Antibacterial Coating
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    The COVID-19 pandemic has increased worldwide concern about high-touch surfaces promoting the spread of contamination. Researchers are exploring surfaces and coatings that can minimize the presence of active viral pathogens for use in various environments. A lot of research has been conducted to investigate solutions to prevent the bacterial spread and biofilm formation by killing and/or reducing microbial attachment. These are achieved through surface-bound active antibacterial agents and biocidal coatings or passive pathogen rejection surfaces using nanomaterials, chemical modification, and micro and nanostructure development.

    Alfa Chemistry provides customers with nanomaterials with antiviral properties, namely copper, silver, zinc and titanium dioxide, etc. We do our best to meet all your experimental needs for antibacterial coatings.

    Schematic diagram of the current research and emerging antiviral coatings and surfaces, including metal and inorganic nanomaterials, polymeric and organic coatings, and emerging technologies such as omniphobic pathogen-repellent coatings.Figure.1 Schematic diagram of the current research and emerging antiviral coatings and surfaces, including metal and inorganic nanomaterials, polymeric and organic coatings, and emerging technologies such as omniphobic pathogen-repellent coatings. (Imani S. M, et al. 2020)

    Metal and Inorganic Materials as Antiviral Agents


    Copper is probably the most widely used antibacterial metal to date. Various antibacterial mechanisms of copper have been determined through bacterial studies, such as plasma membrane permeabilization, membrane lipid peroxidation, protein changes, protein assembly and activity inhibition, or nucleic acid denaturation. CuNPs have broad application prospects on antibacterial and antiviral surfaces due to their small size and high surface area to volume ratio.


    Silver inactivates viruses by interacting with virus envelopes and virus surface proteins, blocking virus penetration into cells, blocking cellular pathways, interacting with viral genomes, and interacting with viral replication factors. Studies have shown that AgNPs can be used as early antiviral drugs to disrupt virus replication. AgNPs can be combined with many different materials to provide antiviral capabilities.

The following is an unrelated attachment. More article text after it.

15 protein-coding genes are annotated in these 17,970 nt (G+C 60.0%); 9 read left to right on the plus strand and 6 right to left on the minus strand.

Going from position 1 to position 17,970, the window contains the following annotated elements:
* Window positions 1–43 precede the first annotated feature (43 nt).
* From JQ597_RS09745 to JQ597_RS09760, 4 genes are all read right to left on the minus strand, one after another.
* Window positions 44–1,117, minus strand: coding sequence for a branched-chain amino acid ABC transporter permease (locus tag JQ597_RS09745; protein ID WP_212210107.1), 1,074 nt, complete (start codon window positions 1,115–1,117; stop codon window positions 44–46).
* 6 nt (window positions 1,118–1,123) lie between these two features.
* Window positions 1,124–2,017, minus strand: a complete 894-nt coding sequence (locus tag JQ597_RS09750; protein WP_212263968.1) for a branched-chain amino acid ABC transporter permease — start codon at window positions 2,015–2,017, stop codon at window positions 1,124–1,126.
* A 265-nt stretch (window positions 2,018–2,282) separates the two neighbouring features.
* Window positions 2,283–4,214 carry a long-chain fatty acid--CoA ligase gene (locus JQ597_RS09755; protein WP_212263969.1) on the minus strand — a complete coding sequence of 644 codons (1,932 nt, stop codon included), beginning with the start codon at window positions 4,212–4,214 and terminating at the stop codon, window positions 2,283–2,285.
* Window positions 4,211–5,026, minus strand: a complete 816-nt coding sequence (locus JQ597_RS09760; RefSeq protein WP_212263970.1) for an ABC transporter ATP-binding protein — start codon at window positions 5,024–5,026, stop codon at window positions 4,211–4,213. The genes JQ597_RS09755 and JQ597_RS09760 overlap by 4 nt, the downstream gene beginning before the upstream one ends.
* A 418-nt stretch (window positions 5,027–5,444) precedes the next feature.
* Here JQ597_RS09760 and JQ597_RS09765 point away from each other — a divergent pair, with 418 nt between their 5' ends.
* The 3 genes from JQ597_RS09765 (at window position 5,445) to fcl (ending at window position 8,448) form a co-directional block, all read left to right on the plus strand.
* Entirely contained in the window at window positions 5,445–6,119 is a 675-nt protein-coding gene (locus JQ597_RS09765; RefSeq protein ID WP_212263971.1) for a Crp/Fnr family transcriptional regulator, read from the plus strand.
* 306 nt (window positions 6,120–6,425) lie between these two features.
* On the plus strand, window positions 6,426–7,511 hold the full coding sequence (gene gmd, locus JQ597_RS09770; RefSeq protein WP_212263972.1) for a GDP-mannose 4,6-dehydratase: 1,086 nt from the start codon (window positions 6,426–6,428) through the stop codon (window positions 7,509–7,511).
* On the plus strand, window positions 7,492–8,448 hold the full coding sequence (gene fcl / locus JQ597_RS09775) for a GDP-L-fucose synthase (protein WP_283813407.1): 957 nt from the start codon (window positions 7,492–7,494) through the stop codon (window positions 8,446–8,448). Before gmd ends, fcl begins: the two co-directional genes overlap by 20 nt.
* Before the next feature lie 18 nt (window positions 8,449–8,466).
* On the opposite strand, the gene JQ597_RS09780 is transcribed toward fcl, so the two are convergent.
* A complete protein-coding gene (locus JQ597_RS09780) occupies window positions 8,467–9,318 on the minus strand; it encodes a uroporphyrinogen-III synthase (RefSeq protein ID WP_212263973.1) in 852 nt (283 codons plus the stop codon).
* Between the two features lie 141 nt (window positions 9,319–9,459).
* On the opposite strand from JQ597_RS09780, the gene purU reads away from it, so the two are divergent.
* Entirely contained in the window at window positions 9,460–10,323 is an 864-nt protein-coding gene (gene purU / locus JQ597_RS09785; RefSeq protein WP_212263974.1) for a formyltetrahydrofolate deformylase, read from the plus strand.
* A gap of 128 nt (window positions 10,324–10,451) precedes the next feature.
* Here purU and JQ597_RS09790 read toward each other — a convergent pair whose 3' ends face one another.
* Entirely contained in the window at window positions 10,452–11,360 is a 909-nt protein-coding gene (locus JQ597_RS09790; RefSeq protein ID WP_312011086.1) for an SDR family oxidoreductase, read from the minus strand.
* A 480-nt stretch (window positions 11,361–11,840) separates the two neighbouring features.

Titanium dioxide

    The mechanism of pathogenic inactivation in TiO2 is related to light absorption, electron/hole generation, and ROS oxidation of organic materials, such as superoxide anions and hydroxyl radicals generated by valence band holes and conduction band electrons. Studies have proved that TiO22colloidal nanoparticles have excellent antibacterial and antiviral activities.

    Other inorganic antiviral materials

    AuNPs can be used in combination with other more virus-killing metals (such as copper). Different surface modifications and combinations with other bioactive metals (such as copper or iron) have been used to achieve antibacterial functions.
    Studies have shown that the influenza A/PR/8/34 (H1N1) virus is completely inactivated on glass coated with silica nanoparticles treated with didodecyl dimethyl ammonium bromide (DDAB).

    Polymer and Organic Antibacterial Coating

    Polyelectrolyte coating surface

    It has been shown that the positive charge of polycations in polymers such as polyethyleneimine will attract viruses with inherent negative charges, interfere with their genome content or structural units, and cause the virus to completely decompose. This type of coating is usually applied by "painting" and can permanently deliver antibacterial properties even after multiple washings.

    Photosensitizer material

    Some recent studies have integrated photosensitive compounds other than TiO2 (such as Rose Bengal and C60) onto the surface to take advantage of the ROS-dependent antibacterial and antiviral pathways. The working principle of antibacterial photodynamic inactivation is that the photosensitizer is excited by visible light absorption and then reacts with oxygen.

    Polymer and Organic Antibacterial CoatingFigure.2 Polycation coatings. (a) Mechanism of enveloped virus inactivation by polycation coating. (b) SEM images of influenza virus after exposure to uncoated (i) and N,N-dodecyl,methyl-PEI-coated (ii and iii) silicon wafers. (c) SEM images of a polyethylene surface coated with Quat-12-PU nanoparticles: (i) top view and (ii) cross section. (Imani S. M, et al. 2020)


    1. Imani S. Y, et al. (2020). “Antimicrobial Nanomaterials and Coatings: Current Mechanisms and Future Perspectives to Control the Spread of Viruses Including SARS-CoV-2.” ACS Nano. 14(10): 12341-12369.
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